Polystyrene particle uptake and their potential to act as a trojan horse to oysters (Crassostrea virginica)
1 online resource (51 pages) : PDF
University of North Carolina at Charlotte
The global annual usage of plastics has increased dramatically over the last decade. Polystyrene is the fourth most common plastic material produced annually due to its many versatile applications. Consequently, there has been a coinciding increase in polystyrene wastes, much of which makes its way into waterways and oceanic habitats. While plastic debris has been shown to adversely affect many marine species as a result of ingestion and entanglement, little has been studied regarding the effects of small-scale plastic particles (nano and micro) on cellular responses of marine invertebrates. In this study, we investigated the potential for uptake of polystyrene nano and micron sized beads (50nm and 3um) by the Eastern Oyster, Crassostrea virginica, as well as the toxicity of the particles alone and combined with pyrene. Contamination of plastic by PAHs, such as pyrene, which can be toxic to marine life, presents significant issues of concern about impacts on marine species. This research was focused on four key components; 1) the toxicity of nano and micron polystyrene particles, 2) how particle size would affect particle uptake by hepatopancreas (hp) cells in vitro, 3) the difference in uptake of micron and nano particles in vivo between gill and hp cells, and 4) the cellular response of hp tissue after exposure to polystyrene beads alone, as well as polystyrene beads incubated with pyrene in vitro. Generally, this research indicated that oysters accumulate polystyrene beads, with greater intracellular accumulation of nanoparticles in hepatopancreas cells. While polystyrene was generally nontoxic, there was some evidence that nanoparticles could serve as a Trojan horse for pyrene.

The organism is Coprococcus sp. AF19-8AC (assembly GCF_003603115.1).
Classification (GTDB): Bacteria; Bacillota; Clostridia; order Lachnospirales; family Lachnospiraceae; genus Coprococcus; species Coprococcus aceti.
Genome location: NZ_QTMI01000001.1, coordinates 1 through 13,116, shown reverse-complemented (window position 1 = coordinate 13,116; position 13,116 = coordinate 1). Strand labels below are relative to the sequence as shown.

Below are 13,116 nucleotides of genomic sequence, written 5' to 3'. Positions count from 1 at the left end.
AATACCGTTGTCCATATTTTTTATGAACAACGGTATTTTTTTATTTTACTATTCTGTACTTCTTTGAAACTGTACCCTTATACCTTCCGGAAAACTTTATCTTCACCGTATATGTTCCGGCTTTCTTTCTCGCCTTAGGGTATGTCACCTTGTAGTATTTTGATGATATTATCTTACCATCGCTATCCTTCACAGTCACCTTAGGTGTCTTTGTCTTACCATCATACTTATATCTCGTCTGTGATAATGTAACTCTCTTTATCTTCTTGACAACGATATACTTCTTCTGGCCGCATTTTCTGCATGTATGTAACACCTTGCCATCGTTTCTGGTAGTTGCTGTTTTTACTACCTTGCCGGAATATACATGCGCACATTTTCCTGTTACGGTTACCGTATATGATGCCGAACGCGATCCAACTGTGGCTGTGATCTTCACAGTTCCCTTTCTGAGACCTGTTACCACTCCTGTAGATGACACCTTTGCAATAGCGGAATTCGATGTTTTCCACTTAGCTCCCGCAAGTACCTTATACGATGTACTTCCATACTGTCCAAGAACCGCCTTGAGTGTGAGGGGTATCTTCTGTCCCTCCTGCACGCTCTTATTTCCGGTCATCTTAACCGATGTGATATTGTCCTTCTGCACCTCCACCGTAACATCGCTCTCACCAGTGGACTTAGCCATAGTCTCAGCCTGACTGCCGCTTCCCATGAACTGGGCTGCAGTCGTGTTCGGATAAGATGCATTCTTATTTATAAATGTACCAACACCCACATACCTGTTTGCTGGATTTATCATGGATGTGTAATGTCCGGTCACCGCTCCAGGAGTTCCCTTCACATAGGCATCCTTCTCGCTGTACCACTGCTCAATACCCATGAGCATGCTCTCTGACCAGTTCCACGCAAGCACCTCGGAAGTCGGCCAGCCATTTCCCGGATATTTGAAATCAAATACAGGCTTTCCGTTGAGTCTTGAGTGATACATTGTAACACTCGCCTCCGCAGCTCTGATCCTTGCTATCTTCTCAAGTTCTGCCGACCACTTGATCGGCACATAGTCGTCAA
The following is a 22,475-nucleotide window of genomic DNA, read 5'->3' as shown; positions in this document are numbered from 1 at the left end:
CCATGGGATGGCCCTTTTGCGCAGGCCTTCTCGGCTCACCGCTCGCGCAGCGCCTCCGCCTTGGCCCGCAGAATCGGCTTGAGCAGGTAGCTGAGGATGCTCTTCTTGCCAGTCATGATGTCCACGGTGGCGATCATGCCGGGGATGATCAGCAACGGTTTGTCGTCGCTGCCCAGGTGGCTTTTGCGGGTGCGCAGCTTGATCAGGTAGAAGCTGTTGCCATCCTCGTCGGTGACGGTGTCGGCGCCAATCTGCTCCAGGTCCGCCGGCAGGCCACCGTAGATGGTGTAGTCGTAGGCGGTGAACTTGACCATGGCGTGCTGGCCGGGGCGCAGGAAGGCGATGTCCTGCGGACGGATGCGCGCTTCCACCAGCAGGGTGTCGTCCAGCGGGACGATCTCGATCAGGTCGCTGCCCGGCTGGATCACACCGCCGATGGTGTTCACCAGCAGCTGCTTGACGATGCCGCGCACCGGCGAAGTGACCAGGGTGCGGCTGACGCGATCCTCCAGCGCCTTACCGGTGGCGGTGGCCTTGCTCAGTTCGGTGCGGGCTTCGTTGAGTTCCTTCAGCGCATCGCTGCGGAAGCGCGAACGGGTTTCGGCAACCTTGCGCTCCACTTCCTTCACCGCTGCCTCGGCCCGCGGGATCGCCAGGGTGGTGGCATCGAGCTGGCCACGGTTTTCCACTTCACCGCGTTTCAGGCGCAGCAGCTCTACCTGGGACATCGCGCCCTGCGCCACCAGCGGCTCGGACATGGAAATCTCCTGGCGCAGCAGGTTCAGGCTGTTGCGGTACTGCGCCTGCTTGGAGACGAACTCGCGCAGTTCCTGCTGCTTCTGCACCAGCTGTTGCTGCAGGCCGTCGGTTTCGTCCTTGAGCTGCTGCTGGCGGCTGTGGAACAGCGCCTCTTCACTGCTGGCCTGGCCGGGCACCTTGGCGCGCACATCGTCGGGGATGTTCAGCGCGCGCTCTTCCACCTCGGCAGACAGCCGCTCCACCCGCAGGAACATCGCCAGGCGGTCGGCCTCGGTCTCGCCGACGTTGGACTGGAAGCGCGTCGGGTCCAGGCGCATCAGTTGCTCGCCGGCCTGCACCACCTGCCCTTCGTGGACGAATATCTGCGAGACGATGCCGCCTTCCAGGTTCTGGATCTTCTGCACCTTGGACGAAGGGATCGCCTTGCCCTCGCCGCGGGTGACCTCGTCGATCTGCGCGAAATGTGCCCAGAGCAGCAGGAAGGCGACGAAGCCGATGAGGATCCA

Parrow, MatthewReitzel, Adam
Thesis (M.S.)--University of North Carolina at Charlotte, 2017.
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